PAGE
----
With lockdown closing in and limits on how far you can travel increasing, the chances of spotting anything special are still relatively very low. So when on a daily walk I came across a well-used classic Saab 900 Turbo, I took a quick snap and pondered on whether the car folk of Twitter would be interested.
I uploaded it anyway with this short message “Out for a walk. Any love for this Saab 900 turbo?” to see if it would get a few likes and carry on with my day. I had hugely underestimated what love there was – thousands of engagements; clicks, likes, retweets, and replies.
So what is it about this car that caused people to show more social media love than they do for the latest Ferrari maybe or a rare hypercar?
Street Bound Jet – Why Do We Love The Saab 900 Turbo? Read More: https://classiccarcuration.co.uk/street-bound-jet-why-do-we-love-the-saab-900-turbo/
Posted by Classic Car Curation on Thursday, 28 May 2020
First Generation Saab 900
The first generation Saab 900 – referred to now as the “Classic” – was produced between 1978 and 1993 and all were powered with a 2.0-litre engine, either naturally aspirated or turbocharged. The turbo was available as a saloon, hatchback, or convertible but the best looking were the three-door hatchbacks and convertibles. The early 900 turbo developed 143bhp, could accelerate from 0-62mph in 9.5s, and reach a top speed of 126mph. Later turbo models had a 16v engine which produced 173bhp, 0-62mph in 8.5s, and an upper limit of 135mph.
Our first impressions of most cars are based on how they look and Saab has a history of creating some very distinctive visual designs very different from their contemporaries. Although essentially an elongated Saab 99, the 900 has a large overhang front and rear, long bonnet, and an endlessly sloping rear hatch. In between, the deeply curved windscreen giving drivers fighter-pilot-like visibility – a reference to Saab’s aircraft-building capability of the time. Later “Aero” variants had added body trim to the lower third of the car, further enhancing its performance. They also typically featured quirky three-spoke alloy wheels with air-smoothing center covers.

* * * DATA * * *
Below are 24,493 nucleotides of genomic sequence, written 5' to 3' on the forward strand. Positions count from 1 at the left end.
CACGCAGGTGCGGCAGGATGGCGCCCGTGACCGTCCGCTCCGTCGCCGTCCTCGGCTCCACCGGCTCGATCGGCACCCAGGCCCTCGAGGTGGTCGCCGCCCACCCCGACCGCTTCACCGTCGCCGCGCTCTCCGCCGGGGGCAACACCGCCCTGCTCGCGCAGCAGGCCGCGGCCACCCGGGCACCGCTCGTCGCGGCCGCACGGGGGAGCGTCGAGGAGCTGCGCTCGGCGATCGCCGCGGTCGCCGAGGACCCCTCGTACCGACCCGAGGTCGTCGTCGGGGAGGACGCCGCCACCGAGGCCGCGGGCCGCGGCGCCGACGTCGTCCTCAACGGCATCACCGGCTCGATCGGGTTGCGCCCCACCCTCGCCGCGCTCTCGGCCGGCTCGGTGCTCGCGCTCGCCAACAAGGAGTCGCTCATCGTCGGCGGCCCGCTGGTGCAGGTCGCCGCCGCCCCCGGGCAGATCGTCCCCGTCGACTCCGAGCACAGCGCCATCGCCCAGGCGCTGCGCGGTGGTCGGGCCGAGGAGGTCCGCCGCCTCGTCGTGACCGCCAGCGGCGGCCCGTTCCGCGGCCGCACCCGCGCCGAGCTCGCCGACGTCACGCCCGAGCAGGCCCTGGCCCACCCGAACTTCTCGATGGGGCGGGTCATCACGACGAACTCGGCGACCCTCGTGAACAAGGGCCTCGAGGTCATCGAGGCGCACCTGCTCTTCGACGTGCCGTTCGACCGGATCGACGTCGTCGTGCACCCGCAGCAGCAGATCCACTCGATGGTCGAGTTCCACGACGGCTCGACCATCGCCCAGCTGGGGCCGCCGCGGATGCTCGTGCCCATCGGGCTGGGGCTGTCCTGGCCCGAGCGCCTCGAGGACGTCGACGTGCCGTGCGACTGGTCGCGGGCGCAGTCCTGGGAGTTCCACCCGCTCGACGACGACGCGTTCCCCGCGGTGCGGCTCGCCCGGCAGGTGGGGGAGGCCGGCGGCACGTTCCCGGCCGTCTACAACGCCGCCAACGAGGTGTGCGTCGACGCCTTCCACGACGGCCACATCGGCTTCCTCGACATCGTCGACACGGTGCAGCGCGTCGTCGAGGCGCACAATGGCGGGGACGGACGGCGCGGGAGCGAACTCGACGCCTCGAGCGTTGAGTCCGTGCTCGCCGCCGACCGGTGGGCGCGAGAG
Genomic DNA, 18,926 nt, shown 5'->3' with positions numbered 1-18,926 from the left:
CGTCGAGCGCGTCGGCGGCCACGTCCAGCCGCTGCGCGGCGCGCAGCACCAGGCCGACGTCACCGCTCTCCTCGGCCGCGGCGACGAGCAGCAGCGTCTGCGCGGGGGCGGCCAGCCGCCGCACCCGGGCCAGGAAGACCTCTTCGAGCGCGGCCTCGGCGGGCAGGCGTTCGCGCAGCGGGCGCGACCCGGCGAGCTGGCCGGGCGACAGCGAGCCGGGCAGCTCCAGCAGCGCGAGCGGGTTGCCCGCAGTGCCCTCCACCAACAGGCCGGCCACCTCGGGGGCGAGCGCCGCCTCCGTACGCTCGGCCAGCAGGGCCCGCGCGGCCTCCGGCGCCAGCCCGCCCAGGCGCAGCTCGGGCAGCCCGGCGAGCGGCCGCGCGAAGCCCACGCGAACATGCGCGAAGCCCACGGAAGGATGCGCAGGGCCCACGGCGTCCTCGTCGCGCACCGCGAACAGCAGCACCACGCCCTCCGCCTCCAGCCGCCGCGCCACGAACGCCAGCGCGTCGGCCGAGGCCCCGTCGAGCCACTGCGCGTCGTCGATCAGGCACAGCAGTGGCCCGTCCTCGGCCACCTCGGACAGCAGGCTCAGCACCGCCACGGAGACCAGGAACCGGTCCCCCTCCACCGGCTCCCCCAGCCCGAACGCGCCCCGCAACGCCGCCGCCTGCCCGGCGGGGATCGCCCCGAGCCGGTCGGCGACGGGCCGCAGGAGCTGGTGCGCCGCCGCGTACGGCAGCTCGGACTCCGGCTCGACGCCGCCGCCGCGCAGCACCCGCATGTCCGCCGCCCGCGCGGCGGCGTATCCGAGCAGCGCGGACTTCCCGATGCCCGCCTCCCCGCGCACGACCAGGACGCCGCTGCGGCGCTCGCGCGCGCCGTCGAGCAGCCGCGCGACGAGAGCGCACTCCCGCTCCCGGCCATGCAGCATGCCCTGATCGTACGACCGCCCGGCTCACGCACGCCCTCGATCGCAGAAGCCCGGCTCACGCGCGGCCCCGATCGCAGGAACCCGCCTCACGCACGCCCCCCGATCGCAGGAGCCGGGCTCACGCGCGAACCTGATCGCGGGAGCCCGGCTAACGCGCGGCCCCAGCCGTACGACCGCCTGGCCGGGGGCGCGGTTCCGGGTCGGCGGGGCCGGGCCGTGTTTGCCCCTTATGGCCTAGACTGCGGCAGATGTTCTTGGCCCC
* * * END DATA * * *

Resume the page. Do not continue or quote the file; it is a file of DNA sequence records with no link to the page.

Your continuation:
Sitting inside is our next “moment of truth” in the Saab experience, the doors curve to undercut the body leaving an almost level entry with no step over the sills. The front-lit instrument panel, again very aeronautical, gently curves around the steering wheel, placing the most important and frequently used gauges and controls closest to the driver’s normal line of sight thus reducing the time spent eyes down rather than looking out.
This even extended to the stereo, placed unusually high in the dash rather than in the centre console where you might expect to find it. Another very distinctive feature, which catches out those unfamiliar with Saab, is where you have to insert the ignition key; centrally between the gear stick and handbrake.
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Mechanically, the Saab 900 turbo also scores high for individuality. For a start, the longitudinally aligned but 45°-slanted four-cylinder engine is, according to conventional thinking, installed backwards. That is to say that the crank from which the drive is taken from the engine is at the front behind the bumper rather than at the rear by the bulkhead. From 1982, the Turbo came with a boost controller known as Automatic Performance Control (APC) which set it apart from other manufacturers’ turbocharged cars of the period. The APC allowed higher compression and optimum combustion with the engine running at the limits of knocking (or pinking) which is detected via a sensor and mechanically opened a wastegate to bypass the exhaust gases from entering the turbo, thereby momentarily reducing turbo boost and preventing the knock.
There are words that most people, when asked, will associate with the Saab 900 turbo which appear in some form in the text above – distinctive, individual, quirky, unusual, different, set apart – all of which add up to that most-hallowed adjective in automotive design – iconic.
If you want to get hold of one of these classic turbocharged Swedes you’ll have to keep your eyes peeled on the classifieds as very few seem to come up for sale – only a handful each year. According to auction site The Market, asking prices are on the rise – up nearly 14% for the year – although £8-12k will still get you a pretty good one. Just be quick about it.
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